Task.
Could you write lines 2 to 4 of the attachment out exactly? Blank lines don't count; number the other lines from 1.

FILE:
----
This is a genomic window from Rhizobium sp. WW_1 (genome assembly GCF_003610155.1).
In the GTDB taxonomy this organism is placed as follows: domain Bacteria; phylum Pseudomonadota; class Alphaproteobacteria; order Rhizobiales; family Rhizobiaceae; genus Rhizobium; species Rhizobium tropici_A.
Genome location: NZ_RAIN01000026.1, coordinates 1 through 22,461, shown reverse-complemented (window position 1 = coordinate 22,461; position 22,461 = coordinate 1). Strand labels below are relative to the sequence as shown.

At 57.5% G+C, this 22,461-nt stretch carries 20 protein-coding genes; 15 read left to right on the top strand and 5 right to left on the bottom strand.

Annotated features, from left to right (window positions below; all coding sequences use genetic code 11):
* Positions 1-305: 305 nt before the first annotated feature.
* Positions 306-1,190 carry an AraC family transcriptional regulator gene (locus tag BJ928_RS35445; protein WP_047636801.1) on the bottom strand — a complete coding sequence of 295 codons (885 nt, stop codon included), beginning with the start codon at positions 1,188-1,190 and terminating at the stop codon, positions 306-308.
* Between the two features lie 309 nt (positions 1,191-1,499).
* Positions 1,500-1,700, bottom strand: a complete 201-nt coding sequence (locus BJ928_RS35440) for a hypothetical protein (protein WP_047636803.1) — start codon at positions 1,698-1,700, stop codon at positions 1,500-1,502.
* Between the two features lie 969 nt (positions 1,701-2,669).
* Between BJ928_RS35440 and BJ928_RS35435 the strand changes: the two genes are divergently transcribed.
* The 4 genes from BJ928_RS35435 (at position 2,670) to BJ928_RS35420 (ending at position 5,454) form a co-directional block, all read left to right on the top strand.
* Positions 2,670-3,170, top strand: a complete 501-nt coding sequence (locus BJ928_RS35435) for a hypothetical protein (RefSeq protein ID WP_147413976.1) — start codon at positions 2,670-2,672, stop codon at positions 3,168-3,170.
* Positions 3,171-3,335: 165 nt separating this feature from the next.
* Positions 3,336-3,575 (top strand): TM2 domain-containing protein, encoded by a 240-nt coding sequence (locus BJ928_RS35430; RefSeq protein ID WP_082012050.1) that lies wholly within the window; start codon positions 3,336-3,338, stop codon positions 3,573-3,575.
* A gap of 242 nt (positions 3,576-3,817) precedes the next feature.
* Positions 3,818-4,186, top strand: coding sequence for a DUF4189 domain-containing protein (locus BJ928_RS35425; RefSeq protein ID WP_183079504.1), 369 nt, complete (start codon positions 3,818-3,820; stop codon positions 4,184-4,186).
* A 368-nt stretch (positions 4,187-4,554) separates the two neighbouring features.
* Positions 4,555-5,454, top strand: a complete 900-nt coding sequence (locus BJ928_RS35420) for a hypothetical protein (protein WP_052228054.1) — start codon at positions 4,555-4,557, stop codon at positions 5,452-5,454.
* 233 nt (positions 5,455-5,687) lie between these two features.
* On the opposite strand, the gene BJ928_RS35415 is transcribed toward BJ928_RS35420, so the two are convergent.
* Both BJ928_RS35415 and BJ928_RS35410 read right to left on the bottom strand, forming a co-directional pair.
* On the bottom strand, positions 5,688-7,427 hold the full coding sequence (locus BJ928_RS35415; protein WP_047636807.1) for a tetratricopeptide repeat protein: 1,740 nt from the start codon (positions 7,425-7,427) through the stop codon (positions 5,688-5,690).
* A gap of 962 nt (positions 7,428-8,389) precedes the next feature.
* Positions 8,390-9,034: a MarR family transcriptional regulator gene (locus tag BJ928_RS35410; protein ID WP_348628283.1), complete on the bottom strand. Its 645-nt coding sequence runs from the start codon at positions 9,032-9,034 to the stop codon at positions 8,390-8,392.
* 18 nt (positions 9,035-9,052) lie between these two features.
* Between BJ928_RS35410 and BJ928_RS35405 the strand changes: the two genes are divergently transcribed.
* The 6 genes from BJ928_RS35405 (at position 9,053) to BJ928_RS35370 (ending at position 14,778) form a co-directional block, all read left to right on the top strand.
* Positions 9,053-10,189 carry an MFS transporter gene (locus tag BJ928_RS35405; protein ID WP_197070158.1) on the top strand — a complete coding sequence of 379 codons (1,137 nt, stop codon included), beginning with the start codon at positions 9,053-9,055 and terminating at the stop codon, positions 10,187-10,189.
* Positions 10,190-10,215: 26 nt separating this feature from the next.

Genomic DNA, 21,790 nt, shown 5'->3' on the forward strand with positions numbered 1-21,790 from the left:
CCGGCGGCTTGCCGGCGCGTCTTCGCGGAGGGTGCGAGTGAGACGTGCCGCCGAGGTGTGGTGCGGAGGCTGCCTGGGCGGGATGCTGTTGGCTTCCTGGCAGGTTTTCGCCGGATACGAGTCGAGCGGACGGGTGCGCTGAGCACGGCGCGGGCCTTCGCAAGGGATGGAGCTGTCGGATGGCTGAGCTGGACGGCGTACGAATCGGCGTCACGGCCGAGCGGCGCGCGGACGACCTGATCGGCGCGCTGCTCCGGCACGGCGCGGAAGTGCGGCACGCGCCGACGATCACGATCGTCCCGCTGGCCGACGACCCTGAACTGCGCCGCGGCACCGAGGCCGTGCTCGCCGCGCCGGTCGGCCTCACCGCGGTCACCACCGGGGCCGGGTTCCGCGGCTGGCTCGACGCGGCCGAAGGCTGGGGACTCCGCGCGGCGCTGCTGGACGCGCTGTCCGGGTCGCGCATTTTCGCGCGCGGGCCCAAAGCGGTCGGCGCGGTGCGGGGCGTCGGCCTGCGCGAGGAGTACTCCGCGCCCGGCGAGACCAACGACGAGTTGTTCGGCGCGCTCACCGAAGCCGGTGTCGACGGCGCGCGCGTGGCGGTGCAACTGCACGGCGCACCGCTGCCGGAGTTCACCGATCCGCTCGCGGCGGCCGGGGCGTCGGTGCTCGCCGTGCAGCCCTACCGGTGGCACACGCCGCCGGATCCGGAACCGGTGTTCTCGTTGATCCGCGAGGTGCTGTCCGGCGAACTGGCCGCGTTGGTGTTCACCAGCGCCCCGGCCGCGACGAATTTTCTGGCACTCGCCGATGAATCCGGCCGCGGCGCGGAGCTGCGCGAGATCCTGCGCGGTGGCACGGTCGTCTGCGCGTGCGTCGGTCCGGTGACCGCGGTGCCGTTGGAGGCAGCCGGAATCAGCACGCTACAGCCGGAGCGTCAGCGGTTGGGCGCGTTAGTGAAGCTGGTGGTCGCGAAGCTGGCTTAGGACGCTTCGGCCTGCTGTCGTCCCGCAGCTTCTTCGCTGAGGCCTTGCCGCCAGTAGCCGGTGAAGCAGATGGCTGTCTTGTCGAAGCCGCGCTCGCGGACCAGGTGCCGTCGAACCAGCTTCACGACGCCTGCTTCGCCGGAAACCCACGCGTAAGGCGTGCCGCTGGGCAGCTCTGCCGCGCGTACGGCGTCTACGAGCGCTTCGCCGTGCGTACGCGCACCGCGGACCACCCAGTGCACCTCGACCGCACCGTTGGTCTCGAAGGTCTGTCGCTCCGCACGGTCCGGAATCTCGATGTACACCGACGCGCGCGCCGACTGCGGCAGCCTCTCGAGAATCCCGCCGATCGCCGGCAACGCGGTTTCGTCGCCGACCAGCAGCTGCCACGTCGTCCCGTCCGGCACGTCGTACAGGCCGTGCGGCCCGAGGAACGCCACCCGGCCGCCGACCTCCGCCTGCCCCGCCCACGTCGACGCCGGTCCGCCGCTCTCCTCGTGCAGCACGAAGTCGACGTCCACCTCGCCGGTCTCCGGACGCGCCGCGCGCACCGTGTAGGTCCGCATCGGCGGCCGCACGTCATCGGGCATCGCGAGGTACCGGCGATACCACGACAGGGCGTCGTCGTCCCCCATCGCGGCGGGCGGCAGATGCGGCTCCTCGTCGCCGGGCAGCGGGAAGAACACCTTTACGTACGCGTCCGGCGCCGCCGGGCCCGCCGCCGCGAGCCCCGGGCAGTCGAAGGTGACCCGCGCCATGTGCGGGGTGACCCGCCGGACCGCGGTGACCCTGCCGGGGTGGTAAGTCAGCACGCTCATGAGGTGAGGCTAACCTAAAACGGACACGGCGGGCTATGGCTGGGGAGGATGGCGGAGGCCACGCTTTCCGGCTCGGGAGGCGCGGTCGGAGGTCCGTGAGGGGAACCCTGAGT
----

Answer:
In the GTDB taxonomy this organism is placed as follows: domain Bacteria; phylum Pseudomonadota; class Alphaproteobacteria; order Rhizobiales; family Rhizobiaceae; genus Rhizobium; species Rhizobium tropici_A.
Genome location: NZ_RAIN01000026.1, coordinates 1 through 22,461, shown reverse-complemented (window position 1 = coordinate 22,461; position 22,461 = coordinate 1). Strand labels below are relative to the sequence as shown.

At 57.5% G+C, this 22,461-nt stretch carries 20 protein-coding genes; 15 read left to right on the top strand and 5 right to left on the bottom strand.